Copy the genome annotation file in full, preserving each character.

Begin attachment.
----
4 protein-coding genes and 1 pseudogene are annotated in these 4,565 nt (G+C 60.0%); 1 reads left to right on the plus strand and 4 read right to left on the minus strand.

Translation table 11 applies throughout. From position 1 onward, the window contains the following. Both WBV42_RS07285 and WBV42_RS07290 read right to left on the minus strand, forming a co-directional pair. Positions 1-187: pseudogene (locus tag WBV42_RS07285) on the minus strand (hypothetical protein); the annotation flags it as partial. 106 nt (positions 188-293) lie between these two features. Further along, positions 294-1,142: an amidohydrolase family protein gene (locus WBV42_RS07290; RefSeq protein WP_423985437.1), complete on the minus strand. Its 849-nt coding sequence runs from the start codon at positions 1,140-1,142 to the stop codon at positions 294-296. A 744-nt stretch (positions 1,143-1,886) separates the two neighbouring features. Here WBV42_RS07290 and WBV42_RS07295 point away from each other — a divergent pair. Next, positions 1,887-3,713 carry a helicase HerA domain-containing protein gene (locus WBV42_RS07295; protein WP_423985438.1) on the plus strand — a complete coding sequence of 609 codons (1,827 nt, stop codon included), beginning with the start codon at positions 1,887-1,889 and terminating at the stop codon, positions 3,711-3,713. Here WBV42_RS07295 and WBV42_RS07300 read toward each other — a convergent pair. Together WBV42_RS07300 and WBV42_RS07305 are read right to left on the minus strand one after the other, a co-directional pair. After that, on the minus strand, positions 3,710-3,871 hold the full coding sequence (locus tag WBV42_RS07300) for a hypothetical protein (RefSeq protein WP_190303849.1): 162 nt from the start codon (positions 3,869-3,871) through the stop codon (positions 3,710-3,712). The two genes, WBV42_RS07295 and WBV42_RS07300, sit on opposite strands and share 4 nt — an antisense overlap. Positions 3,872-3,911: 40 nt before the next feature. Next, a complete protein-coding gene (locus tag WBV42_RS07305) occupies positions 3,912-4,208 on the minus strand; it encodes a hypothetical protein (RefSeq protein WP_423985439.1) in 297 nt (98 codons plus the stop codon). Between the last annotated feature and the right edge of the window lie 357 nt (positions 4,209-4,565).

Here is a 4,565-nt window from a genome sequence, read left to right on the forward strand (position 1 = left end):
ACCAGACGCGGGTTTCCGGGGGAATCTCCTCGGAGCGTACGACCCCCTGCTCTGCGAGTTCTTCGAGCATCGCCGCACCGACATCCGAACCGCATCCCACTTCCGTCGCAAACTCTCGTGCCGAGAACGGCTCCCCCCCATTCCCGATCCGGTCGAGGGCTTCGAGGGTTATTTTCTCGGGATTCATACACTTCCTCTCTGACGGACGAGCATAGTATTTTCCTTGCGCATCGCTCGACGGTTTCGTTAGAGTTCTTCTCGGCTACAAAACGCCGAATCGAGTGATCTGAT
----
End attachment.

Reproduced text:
4 protein-coding genes and 1 pseudogene are annotated in these 4,565 nt (G+C 60.0%); 1 reads left to right on the plus strand and 4 read right to left on the minus strand.

Translation table 11 applies throughout. From position 1 onward, the window contains the following. Both WBV42_RS07285 and WBV42_RS07290 read right to left on the minus strand, forming a co-directional pair. Positions 1-187: pseudogene (locus tag WBV42_RS07285) on the minus strand (hypothetical protein); the annotation flags it as partial. 106 nt (positions 188-293) lie between these two features. Further along, positions 294-1,142: an amidohydrolase family protein gene (locus WBV42_RS07290; RefSeq protein WP_423985437.1), complete on the minus strand. Its 849-nt coding sequence runs from the start codon at positions 1,140-1,142 to the stop codon at positions 294-296. A 744-nt stretch (positions 1,143-1,886) separates the two neighbouring features. Here WBV42_RS07290 and WBV42_RS07295 point away from each other — a divergent pair. Next, positions 1,887-3,713 carry a helicase HerA domain-containing protein gene (locus WBV42_RS07295; protein WP_423985438.1) on the plus strand — a complete coding sequence of 609 codons (1,827 nt, stop codon included), beginning with the start codon at positions 1,887-1,889 and terminating at the stop codon, positions 3,711-3,713. Here WBV42_RS07295 and WBV42_RS07300 read toward each other — a convergent pair. Together WBV42_RS07300 and WBV42_RS07305 are read right to left on the minus strand one after the other, a co-directional pair. After that, on the minus strand, positions 3,710-3,871 hold the full coding sequence (locus tag WBV42_RS07300) for a hypothetical protein (RefSeq protein WP_190303849.1): 162 nt from the start codon (positions 3,869-3,871) through the stop codon (positions 3,710-3,712). The two genes, WBV42_RS07295 and WBV42_RS07300, sit on opposite strands and share 4 nt — an antisense overlap. Positions 3,872-3,911: 40 nt before the next feature. Next, a complete protein-coding gene (locus tag WBV42_RS07305) occupies positions 3,912-4,208 on the minus strand; it encodes a hypothetical protein (RefSeq protein WP_423985439.1) in 297 nt (98 codons plus the stop codon). Between the last annotated feature and the right edge of the window lie 357 nt (positions 4,209-4,565).

Here is a 4,565-nt window from a genome sequence, read left to right on the forward strand (position 1 = left end):
ACCAGACGCGGGTTTCCGGGGGAATCTCCTCGGAGCGTACGACCCCCTGCTCTGCGAGTTCTTCGAGCATCGCCGCACCGACATCCGAACCGCATCCCACTTCCGTCGCAAACTCTCGTGCCGAGAACGGCTCCCCCCCATTCCCGATCCGGTCGAGGGCTTCGAGGGTTATTTTCTCGGGATTCATACACTTCCTCTCTGACGGACGAGCATAGTATTTTCCTTGCGCATCGCTCGACGGTTTCGTTAGAGTTCTTCTCGGCTACAAAACGCCGAATCGAGTGATCTGAT